5 Simple Ways to Write an Explosive Blog Intro (and Avoid Publishing a Dud)


Several US riflemen have cordoned off the area.

The roadside bomb has been isolated.

And Sergeant J.T. Sanborn seems a little too relaxed, as he remotely controls the disposal robot.

This is the first two minutes we see in The Hurt Locker, a movie that went on to win six Academy Awards in 2010.

It’s opening scene is a prime example of irresistible storytelling – starting in the thickest of the action.

You’ve seen this approach a hundred times over …

Think of Troy, which starts with Achilles in a one-on-one battle. Gladiator, with Maximus leading the fight against a barbarian horde. Or 300, with its now infamous THIS IS SPARTA introduction (yes, I’ve got a tickle spot for swords and shields).

As viewers, we’re given a truckload of credit by the director – who knows we’ll build a fast story around the action in our heads.

Learn how to do this with your blog intros and you’ll become a more explosive writer over time. 

5 Dynamite Blog Intros You Can Try Right Now

Kathryn Bigelow had a camera and a professional film crew working with her on that explosive opening in The Hurt Locker.

When blogging, you just have a keyboard and your wits.

So, how do you kidnap attention in the same way?

You employ any (or a combination) of the below ‘tricks’:

Let’s talk on that last one for a second.

Picture this …

It’s bonfire night, and you can smell gunpowder in the air.

You light another firework on the lawn, only to watch this one fizzle and fail to launch. Your neighbour’s 12-year-old wants to help and starts running towards what she thinks is a dud.

The feeling you should have in your gut right now, has been created by the scene you just painted in your mind.

I didn’t paint it – I just handed you the brushes before my description by saying ‘Picture this …’

It works with lines like ‘Imagine this for a minute …’

Or even just ‘Imagine:’

And it’s one of my favourite copywriting tricks from the school of Demian Farnworth.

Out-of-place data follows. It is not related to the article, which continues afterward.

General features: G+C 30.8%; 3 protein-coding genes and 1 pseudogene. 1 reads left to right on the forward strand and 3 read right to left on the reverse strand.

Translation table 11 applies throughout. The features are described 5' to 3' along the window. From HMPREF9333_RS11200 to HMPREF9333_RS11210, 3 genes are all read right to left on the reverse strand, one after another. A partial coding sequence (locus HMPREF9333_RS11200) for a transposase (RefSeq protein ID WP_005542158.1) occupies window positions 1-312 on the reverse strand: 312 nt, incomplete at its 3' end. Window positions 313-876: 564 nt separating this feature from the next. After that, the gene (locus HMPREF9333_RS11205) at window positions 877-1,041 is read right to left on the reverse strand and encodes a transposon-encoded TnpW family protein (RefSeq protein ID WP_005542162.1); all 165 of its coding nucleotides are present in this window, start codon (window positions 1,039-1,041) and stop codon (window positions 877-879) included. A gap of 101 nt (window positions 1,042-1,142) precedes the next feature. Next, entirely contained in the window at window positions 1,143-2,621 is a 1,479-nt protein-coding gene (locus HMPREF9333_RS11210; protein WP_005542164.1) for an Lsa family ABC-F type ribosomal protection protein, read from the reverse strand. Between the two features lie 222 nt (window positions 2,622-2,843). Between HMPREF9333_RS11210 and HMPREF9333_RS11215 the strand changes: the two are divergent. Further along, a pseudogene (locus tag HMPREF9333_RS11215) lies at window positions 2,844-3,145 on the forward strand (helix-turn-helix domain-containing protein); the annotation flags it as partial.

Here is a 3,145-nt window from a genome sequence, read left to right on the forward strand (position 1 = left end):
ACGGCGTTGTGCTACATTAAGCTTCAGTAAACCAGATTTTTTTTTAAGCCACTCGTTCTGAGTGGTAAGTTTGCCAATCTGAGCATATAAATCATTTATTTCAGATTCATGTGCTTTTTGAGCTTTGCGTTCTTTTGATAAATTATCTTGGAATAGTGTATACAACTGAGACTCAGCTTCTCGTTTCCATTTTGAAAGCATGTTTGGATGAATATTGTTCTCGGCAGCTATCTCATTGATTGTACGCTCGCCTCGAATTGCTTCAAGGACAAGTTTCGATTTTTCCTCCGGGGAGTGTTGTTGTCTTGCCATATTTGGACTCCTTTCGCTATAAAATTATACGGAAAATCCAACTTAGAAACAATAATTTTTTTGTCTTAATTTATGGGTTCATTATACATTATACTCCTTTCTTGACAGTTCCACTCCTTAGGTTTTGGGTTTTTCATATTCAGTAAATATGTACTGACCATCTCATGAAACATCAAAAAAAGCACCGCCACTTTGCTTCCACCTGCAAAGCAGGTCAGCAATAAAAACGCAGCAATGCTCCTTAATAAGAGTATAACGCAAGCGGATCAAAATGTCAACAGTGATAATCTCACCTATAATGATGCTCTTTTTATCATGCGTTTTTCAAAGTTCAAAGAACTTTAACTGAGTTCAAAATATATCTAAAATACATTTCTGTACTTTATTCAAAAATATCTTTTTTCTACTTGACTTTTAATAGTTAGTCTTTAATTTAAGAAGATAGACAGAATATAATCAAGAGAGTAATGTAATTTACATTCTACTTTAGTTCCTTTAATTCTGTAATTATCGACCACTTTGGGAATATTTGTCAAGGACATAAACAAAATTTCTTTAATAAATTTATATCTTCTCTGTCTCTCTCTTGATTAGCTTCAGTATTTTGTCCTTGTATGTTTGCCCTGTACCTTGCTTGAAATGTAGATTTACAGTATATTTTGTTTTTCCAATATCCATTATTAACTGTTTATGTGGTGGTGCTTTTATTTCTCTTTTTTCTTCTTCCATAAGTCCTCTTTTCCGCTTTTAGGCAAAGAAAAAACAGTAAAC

Your Only Formula for Writing a Good Blog Intro

I’m no Farnworth. And I’m no Kathryn Bigelow either.

Sometimes, there is no way I can replicate the calibre of intros I’ve admired down the years.

The only way for me to guarantee success is to keep trying … and use what works, more often.

One of the rising stars of online marketing, Ryan Hanley, has found his winning formula in the question-themed intro. Nine of his last 10 blog posts begin with a question – one that’s already in the mind of his audience.

It’s a smart way to light the fuse. And I reckon we’re all going to learn more from Mr. Hanley as time goes by.

If you find an intro (or anything) that works, go back to it and stitch it into something new.

It’s simple, but effective storytelling.

What About the Blog Writer in You?

I get it. As a writer, you’re likely grow tired of using the same approach over and over.

But as long as you’re not using the same ‘trick’ every time, then it’s rare for readers to even notice, let alone get itchy about it.

This mindset ripples down from the very beginning of the game – when Claude Hopkins was teaching the world how to approach advertising.

What’s working for you right now?

Share your best. I’m always looking to steal the next best method.


Image source: UXO Rachaf 
License: http://creativecommons.org/licenses/by-sa/2.0/deed.en
Contrast edited by me using G+

How to Find Good Copywriting Blogs

Finding bloggers is easy. Finding the best bloggers takes a little bit of scouring – but not much.

Although I think Brian Clark would probably like to think of Copyblogger as an exclusive underground club for content – it has naturally developed into the copywriter’s Serengeti.

With the exception of a few weathered legends like Drayton Bird or John Carlton, every writer I followed in 2013 was found through Copyblogger.

Whether that’s because they guest-blogged an incredible 800-worder or posted a blinding comment – I caught wind of them somewhere on the savannas of Leave Lame Behind.

At face value, here’s what you’ll get from the average Copyblogger post:

  • Insight into something cool about content marketing
  • A valuable lesson delivered with precision
  • Another reason to sign up to Authority

But look beyond that and you’ll get so much more:

  • An author, who is real, proven, and probably has a personal blog
  • A reference to another remarkable writer within the copy
  • A list of comments from people just like you, the author and everyone else in between – all of who probably have blogs and/or recommendations

UPDATE (24 March 2014): Copyblogger actually went ahead and removed comments … meaning my final point can no longer be applied to that particular site. Still, the lessons here are transferable to other great websites. I highly recommend diving into the comments over at Blog Tyrant to find good copywriting blogs.

Look even further and you’ll never stop hunting down the advice you’re after – because all of these people share their insight on G+. And they’re all sound.

After taking this predatory approach to just a couple of posts, you’ll have a list of classy bloggers too big to follow properly –  which is why you need to set up a decent Digg reader.

What’s your approach to hunting down quality bloggers? Share your secrets in the comments.